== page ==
How to Draft a Statement of Claim
It can be a daunting task to draft a statement of claim, even for a lawyer, because there are so many rules and requirements.
However there are some basic requirements which should always be met:
- The statement of claim must identify the issues of fact and law to be decided by the Court.
- The statement of claim must disclose an arguable cause of action. A cause of action is the combination of facts which gives rise to a right to sue eg breach of contract, negligence, misleading and deceptive conduct.
- The statement of claim must apprise the other parties of the case they have to meet at trial.
Provided the above requirements are met, the Court will generally allow the action to proceed.
Here are a few additional requirements:
- All material facts must be stated. A material fact is a fact which must be proved in order to support a cause of action.
In a case involving breach of contract, the material facts must include the following: (a) that a particular contract was entered into on a particular date between particular parties (b) how and when the contract was breached, and (c) that damage was suffered as a consequence of the breach of contract (particulars must be given of the damage).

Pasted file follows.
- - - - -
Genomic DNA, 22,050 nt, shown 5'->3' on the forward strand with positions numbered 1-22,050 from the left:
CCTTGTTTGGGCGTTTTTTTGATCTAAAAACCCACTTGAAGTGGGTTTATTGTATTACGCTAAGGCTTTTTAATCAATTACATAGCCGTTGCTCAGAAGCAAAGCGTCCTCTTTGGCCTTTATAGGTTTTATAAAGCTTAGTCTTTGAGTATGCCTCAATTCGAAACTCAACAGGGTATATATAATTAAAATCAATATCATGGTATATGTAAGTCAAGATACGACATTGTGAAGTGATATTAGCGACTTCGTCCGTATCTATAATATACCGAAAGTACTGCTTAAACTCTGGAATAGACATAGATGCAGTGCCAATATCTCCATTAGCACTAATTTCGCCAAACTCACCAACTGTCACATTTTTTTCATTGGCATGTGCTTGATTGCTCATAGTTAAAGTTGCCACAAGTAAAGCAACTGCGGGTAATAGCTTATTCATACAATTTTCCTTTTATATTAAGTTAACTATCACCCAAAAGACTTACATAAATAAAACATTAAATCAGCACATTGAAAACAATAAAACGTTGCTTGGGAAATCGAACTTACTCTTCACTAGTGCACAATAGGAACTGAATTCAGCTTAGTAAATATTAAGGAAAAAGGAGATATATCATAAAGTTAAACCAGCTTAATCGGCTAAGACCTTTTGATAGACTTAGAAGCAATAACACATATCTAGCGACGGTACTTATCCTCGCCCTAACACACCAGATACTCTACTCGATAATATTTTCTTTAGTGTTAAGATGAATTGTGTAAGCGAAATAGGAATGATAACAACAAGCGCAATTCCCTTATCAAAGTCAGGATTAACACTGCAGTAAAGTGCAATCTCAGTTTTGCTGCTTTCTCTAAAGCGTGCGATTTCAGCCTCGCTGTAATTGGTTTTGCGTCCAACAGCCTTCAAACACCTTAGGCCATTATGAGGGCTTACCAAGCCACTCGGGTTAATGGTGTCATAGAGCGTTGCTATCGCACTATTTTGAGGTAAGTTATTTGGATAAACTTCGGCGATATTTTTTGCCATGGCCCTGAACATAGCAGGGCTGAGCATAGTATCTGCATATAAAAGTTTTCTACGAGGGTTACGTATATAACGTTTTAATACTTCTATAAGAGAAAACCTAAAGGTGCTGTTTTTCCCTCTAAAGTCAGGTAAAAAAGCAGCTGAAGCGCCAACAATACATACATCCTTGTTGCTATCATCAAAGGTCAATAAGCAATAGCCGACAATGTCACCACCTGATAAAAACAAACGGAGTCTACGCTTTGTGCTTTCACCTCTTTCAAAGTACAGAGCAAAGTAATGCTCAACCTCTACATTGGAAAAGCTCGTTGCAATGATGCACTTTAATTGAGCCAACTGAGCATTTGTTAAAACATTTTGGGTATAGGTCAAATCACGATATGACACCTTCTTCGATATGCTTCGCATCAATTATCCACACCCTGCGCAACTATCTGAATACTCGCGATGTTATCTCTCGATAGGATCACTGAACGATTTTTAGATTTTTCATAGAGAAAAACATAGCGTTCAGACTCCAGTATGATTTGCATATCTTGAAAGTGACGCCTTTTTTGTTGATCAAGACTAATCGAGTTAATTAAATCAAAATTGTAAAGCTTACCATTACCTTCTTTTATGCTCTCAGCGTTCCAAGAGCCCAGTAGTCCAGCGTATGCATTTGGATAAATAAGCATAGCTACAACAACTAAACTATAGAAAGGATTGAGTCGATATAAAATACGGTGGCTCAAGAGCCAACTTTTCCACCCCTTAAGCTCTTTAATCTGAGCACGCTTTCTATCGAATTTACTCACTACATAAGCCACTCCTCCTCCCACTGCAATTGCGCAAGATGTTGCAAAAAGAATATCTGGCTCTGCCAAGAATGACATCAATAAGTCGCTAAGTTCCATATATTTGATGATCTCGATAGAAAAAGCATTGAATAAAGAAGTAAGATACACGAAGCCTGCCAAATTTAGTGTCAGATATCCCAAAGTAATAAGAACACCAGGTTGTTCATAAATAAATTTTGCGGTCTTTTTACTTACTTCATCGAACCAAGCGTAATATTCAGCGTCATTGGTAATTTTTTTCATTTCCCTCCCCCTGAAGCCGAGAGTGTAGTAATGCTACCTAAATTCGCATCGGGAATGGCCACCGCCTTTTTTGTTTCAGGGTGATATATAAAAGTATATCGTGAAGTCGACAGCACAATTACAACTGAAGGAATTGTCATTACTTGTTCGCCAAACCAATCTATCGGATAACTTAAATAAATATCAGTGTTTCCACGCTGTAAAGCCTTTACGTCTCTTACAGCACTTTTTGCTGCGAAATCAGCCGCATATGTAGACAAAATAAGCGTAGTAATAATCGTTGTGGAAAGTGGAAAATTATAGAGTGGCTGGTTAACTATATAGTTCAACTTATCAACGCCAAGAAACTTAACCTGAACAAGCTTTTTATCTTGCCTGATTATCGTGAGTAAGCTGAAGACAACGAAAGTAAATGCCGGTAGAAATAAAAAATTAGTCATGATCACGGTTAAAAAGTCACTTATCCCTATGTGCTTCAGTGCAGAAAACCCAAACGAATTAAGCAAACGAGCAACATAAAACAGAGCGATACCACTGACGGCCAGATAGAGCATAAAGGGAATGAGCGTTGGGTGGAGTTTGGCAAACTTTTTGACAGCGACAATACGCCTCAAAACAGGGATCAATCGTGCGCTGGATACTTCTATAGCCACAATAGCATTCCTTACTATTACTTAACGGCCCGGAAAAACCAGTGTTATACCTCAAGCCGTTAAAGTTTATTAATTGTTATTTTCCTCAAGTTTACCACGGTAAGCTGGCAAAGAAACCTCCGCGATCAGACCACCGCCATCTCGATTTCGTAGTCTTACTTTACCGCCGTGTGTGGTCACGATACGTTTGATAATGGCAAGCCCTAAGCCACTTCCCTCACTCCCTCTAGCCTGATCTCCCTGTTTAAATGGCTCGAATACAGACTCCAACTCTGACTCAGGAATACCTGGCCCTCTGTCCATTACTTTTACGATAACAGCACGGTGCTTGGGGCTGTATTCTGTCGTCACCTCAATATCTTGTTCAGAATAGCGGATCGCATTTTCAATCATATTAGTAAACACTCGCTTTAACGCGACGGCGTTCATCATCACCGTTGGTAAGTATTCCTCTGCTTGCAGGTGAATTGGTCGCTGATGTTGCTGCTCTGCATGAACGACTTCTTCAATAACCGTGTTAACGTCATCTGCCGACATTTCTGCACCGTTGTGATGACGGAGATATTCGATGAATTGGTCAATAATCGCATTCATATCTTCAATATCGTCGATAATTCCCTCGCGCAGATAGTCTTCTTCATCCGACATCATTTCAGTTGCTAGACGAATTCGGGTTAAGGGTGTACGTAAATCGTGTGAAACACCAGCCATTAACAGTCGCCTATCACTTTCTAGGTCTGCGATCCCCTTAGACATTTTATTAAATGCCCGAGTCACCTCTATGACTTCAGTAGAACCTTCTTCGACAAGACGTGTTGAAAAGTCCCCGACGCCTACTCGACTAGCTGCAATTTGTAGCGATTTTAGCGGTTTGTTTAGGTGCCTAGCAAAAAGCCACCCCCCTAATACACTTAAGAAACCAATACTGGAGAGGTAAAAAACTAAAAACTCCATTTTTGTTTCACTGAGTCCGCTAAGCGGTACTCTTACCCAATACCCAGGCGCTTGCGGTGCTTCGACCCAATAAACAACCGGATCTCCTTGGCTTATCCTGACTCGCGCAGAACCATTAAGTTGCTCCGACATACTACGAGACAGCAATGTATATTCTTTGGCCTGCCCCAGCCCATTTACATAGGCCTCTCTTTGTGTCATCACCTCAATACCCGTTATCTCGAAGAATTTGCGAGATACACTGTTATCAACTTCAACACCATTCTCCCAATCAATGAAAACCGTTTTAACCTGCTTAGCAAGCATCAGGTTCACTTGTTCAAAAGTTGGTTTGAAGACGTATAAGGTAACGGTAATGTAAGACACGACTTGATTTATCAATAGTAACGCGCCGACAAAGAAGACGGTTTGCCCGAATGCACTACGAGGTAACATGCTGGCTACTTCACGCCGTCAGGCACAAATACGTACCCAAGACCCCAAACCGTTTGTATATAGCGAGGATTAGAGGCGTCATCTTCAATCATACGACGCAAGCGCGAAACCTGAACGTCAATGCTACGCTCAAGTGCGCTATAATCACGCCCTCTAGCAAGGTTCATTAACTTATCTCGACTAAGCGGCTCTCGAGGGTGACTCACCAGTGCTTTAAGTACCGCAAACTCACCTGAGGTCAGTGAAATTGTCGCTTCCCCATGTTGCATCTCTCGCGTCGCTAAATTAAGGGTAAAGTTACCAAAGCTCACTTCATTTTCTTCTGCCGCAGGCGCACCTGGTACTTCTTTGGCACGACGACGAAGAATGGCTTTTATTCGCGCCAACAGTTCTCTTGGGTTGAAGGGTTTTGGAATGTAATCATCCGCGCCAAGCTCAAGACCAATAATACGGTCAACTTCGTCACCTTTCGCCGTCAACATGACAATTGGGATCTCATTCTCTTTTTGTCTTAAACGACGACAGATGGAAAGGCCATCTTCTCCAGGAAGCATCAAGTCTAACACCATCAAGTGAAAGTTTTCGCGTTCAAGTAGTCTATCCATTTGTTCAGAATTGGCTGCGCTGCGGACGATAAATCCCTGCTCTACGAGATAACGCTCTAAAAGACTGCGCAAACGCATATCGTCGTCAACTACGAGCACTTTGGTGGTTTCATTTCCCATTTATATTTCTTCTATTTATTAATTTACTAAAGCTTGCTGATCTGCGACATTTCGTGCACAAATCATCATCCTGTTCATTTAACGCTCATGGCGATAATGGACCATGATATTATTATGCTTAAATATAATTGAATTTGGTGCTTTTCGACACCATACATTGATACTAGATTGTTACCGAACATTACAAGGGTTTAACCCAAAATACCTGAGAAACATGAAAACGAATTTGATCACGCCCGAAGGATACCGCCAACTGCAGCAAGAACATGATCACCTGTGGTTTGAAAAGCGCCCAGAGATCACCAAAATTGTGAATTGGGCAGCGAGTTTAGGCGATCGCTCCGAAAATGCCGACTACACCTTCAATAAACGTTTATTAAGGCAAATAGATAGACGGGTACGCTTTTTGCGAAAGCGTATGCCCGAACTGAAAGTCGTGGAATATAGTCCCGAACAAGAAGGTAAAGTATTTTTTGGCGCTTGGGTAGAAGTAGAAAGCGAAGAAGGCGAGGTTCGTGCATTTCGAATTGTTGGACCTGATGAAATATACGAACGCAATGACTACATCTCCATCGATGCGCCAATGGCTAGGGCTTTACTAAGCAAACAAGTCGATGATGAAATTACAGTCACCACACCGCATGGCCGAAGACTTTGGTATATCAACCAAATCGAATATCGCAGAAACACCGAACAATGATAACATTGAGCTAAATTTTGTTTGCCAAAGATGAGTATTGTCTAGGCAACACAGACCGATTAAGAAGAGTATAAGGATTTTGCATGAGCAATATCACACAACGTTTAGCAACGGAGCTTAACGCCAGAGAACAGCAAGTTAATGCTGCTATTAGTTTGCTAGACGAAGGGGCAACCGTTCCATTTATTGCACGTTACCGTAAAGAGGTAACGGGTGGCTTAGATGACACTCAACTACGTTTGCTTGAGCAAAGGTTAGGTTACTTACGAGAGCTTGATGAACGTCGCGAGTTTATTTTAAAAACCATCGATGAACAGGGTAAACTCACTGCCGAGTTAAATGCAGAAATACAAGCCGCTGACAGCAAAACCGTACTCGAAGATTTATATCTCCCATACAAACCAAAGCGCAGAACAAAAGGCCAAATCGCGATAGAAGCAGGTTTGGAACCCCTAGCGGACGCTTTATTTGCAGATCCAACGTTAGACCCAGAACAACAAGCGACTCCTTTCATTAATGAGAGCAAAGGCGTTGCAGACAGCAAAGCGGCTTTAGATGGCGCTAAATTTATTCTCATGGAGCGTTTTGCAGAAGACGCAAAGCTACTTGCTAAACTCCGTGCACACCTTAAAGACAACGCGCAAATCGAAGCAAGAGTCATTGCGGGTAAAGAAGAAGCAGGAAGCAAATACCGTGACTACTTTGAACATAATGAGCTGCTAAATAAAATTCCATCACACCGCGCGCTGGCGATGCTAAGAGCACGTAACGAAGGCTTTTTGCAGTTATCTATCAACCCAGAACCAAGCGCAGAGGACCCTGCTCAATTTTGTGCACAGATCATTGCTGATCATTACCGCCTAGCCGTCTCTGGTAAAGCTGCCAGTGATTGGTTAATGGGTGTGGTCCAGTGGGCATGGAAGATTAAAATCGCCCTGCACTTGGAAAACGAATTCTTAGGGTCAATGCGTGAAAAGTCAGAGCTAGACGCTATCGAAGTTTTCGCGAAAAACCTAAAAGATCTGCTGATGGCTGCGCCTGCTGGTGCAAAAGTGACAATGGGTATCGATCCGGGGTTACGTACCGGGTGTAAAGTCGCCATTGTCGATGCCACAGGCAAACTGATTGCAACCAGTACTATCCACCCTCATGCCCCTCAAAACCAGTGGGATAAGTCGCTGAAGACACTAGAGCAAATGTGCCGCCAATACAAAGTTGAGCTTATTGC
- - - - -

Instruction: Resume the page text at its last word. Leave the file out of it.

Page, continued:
- Evidence should only be stated if it constitutes a material fact or particulars of a material fact.
For example, a material fact might be that on 10 February 2018 a contract was breached when the other party communicated that it was not ready, willing or able to perform the contract. The evidence of that communication should be stated simply in order to particularise the material fact (eg ‘Email dated 10 February 2018 from P to D’), but the text of the email itself should not be recited. This is because the email will be the subject of evidence at trial.
- The relief or remedy you are seeking from the Court must be stated. For example, an order for specific performance of the contract, or damages for breach of contract, interest and costs.
You can expect that if a statement of claim does not meet the above requirements, it will be objected to by any lawyers acting for the defendant(s). This will slow the proceeding down because you will generally be required to amend the statement of claim before any other step is taken in the proceeding.
Please contact me if you would like assistance drafting a statement of claim.
Greg Carter is a freelance litigation lawyer based in Perth, specialising in fixed-fee commercial dispute resolution.
Greg offers a FREE consultation and a ‘no obligation’ quotation.
For more information please call Greg on 0422 406 929 or email firstname.lastname@example.org.
Or see his website www.gregcarter.com.au.